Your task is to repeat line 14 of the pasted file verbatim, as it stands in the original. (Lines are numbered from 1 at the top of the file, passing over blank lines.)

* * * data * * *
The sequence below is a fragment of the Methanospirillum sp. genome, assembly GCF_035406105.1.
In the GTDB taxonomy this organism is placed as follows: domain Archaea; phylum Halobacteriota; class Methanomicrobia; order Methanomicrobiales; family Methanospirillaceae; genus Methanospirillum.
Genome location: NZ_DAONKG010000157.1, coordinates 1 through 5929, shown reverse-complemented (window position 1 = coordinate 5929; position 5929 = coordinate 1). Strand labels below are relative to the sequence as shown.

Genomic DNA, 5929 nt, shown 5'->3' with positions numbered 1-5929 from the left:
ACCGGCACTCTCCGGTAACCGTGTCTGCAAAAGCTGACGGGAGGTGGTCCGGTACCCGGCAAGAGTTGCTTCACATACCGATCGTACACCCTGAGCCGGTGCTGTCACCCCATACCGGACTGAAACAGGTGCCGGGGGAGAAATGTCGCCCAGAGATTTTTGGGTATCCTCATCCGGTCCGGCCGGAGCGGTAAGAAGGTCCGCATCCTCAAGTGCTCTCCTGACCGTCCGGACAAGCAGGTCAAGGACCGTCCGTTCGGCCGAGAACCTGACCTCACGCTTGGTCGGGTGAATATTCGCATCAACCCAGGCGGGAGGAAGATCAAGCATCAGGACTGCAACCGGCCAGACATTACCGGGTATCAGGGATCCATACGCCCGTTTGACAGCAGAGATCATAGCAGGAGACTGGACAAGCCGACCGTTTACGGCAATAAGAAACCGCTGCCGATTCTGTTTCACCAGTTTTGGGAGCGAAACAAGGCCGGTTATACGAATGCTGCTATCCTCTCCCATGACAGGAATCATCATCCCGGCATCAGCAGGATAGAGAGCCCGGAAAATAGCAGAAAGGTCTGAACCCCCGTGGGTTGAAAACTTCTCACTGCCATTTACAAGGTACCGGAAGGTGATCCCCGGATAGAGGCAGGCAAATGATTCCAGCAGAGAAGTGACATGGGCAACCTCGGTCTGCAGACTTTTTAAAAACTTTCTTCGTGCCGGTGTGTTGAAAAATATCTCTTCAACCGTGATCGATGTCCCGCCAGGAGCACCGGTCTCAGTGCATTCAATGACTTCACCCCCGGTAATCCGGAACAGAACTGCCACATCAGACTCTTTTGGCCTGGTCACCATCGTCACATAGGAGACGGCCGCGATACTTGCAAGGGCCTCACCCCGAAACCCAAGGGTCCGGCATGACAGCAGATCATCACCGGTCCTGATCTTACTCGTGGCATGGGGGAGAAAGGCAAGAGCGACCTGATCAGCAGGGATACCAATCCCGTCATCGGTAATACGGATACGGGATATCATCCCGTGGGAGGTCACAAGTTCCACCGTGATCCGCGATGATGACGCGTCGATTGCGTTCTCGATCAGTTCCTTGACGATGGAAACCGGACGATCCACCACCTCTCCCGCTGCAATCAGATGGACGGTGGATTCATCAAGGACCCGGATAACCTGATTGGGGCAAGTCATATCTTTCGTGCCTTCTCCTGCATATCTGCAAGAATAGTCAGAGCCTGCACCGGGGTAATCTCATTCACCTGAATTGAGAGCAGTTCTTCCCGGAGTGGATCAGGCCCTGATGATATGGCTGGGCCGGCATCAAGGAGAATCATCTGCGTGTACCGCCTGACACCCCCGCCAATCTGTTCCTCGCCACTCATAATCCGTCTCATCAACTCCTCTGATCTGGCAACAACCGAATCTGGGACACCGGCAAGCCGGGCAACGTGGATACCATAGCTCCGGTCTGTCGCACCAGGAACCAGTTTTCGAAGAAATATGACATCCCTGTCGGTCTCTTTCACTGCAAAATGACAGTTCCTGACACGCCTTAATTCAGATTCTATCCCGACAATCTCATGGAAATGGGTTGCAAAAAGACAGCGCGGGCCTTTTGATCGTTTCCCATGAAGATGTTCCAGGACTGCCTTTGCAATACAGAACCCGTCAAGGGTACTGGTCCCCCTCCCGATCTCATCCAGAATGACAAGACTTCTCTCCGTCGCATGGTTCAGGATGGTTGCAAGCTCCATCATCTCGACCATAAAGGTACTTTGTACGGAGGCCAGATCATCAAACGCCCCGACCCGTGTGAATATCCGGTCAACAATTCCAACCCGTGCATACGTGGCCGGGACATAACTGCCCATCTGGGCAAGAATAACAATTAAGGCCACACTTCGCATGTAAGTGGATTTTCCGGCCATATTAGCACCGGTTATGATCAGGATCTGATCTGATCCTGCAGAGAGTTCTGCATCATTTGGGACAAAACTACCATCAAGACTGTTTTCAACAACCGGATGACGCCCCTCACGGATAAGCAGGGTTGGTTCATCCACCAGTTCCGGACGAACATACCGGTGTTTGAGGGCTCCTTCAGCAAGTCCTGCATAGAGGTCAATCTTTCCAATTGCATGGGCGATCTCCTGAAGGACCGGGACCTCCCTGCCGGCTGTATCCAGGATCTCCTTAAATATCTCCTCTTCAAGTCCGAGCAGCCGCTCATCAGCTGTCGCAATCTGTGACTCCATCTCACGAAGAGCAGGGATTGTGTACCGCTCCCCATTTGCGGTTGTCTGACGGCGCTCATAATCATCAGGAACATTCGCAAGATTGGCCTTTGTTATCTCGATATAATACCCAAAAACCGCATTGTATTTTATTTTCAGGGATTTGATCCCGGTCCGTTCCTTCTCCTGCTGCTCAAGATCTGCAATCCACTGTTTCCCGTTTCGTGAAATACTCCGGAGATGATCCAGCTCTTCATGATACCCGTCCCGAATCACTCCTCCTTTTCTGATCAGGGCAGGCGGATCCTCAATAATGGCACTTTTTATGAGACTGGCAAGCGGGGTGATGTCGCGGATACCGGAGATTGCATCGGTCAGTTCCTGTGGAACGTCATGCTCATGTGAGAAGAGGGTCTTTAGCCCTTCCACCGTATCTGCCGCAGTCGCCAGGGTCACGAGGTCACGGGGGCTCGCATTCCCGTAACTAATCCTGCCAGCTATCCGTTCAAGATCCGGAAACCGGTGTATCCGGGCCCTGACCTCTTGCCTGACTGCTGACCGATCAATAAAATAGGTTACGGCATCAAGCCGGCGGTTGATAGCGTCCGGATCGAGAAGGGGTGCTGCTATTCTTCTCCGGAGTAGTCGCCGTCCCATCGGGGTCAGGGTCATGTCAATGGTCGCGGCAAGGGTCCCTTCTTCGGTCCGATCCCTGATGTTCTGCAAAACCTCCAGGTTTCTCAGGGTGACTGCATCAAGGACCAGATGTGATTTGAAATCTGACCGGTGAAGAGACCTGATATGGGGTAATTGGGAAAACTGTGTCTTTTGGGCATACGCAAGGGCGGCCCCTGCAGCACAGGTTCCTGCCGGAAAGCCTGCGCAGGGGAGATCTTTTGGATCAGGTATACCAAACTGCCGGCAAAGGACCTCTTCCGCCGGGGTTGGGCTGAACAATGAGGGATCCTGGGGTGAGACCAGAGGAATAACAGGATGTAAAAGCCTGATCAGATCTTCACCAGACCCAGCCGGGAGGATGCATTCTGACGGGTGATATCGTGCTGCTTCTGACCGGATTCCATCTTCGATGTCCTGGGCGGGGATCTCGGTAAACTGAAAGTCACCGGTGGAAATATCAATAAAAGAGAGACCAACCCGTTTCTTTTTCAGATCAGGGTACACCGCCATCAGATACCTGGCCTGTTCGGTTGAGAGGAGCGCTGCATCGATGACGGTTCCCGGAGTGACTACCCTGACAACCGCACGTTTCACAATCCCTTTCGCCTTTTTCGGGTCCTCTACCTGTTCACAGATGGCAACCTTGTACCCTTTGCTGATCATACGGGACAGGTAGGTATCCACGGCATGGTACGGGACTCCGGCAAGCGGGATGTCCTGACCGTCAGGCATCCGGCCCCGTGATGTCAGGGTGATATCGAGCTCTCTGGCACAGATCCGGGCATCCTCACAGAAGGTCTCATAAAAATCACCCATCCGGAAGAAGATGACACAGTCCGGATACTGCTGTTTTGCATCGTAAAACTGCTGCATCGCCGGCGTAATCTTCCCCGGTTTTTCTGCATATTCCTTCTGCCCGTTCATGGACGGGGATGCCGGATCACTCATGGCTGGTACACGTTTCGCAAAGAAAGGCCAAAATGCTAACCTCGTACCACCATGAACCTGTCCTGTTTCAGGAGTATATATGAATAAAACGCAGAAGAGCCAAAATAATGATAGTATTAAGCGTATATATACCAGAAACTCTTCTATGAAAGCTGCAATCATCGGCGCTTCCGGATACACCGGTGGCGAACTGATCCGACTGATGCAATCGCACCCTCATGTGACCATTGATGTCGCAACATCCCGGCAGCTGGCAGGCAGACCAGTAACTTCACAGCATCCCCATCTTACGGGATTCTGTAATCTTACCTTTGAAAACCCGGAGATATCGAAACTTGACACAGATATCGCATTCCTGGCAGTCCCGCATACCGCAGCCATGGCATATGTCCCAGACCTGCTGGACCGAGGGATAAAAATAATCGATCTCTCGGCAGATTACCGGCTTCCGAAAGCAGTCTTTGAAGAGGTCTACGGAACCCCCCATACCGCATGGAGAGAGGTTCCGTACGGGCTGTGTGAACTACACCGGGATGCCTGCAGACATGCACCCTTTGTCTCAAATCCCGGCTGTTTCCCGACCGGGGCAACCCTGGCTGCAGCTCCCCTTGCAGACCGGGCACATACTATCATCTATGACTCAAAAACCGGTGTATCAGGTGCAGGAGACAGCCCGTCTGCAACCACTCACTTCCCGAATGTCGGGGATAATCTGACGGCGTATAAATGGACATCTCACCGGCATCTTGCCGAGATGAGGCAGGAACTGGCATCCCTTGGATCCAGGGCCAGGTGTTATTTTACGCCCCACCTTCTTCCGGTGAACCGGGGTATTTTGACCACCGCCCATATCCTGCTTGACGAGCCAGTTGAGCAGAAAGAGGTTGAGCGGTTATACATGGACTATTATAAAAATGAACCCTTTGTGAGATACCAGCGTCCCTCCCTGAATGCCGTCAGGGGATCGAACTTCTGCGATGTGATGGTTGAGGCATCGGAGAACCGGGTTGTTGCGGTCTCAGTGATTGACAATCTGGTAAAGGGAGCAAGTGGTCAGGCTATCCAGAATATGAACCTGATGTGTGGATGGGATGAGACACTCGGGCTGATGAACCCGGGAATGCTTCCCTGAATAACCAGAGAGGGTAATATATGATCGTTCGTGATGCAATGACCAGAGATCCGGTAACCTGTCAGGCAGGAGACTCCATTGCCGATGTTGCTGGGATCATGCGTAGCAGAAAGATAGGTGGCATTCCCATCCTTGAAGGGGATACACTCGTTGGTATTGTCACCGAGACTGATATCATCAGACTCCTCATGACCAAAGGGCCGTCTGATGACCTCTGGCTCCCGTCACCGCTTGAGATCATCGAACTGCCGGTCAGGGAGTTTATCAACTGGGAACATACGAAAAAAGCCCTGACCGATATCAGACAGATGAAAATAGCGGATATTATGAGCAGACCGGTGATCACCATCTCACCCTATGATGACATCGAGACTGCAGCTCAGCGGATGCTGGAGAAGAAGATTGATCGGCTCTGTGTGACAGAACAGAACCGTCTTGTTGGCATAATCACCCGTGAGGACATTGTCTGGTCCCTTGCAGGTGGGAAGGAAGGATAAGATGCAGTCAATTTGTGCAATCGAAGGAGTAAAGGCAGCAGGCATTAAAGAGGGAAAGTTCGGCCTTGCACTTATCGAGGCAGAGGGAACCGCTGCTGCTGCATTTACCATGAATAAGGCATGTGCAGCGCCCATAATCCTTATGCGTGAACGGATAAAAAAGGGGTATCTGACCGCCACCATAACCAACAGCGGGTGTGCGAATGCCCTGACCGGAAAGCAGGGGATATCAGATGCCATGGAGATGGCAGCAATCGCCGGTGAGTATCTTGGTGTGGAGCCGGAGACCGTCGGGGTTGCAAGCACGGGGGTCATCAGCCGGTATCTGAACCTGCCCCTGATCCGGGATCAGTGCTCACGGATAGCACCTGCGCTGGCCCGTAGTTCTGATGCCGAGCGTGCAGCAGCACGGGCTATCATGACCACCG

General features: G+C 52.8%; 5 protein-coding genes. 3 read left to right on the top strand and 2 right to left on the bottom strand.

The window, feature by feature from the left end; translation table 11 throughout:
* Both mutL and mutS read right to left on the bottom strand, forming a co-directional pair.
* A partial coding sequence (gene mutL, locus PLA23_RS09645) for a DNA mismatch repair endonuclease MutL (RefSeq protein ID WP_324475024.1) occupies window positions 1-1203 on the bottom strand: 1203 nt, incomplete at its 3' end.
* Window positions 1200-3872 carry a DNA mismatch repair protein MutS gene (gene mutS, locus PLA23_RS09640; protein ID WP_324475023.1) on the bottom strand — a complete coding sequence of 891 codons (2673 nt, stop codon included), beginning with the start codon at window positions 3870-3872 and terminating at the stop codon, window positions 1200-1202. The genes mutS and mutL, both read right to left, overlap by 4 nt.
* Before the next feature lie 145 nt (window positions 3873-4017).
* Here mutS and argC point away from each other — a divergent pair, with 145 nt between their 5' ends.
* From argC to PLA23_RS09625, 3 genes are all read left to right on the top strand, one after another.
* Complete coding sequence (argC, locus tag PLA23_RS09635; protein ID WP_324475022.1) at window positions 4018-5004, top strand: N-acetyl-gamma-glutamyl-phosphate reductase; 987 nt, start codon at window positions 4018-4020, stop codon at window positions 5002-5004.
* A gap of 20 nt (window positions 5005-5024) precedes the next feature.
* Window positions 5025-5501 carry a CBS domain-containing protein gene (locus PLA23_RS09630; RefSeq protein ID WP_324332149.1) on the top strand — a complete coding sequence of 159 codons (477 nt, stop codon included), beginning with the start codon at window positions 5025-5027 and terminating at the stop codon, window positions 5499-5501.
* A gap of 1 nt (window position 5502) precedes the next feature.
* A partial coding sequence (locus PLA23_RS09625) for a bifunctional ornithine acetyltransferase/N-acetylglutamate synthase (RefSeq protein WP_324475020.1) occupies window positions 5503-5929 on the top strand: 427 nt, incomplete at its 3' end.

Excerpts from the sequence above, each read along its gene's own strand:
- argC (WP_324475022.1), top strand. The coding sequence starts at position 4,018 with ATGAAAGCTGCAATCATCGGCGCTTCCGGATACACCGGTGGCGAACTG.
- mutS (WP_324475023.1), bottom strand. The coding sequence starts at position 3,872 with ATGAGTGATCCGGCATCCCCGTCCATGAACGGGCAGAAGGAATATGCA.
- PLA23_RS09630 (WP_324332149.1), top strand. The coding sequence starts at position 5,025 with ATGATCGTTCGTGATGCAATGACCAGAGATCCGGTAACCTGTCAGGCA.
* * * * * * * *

* Complete coding sequence (argC, locus tag PLA23_RS09635; protein ID WP_324475022.1) at window positions 4018-5004, top strand: N-acetyl-gamma-glutamyl-phosphate reductase; 987 nt, start codon at window positions 4018-4020, stop codon at window positions 5002-5004.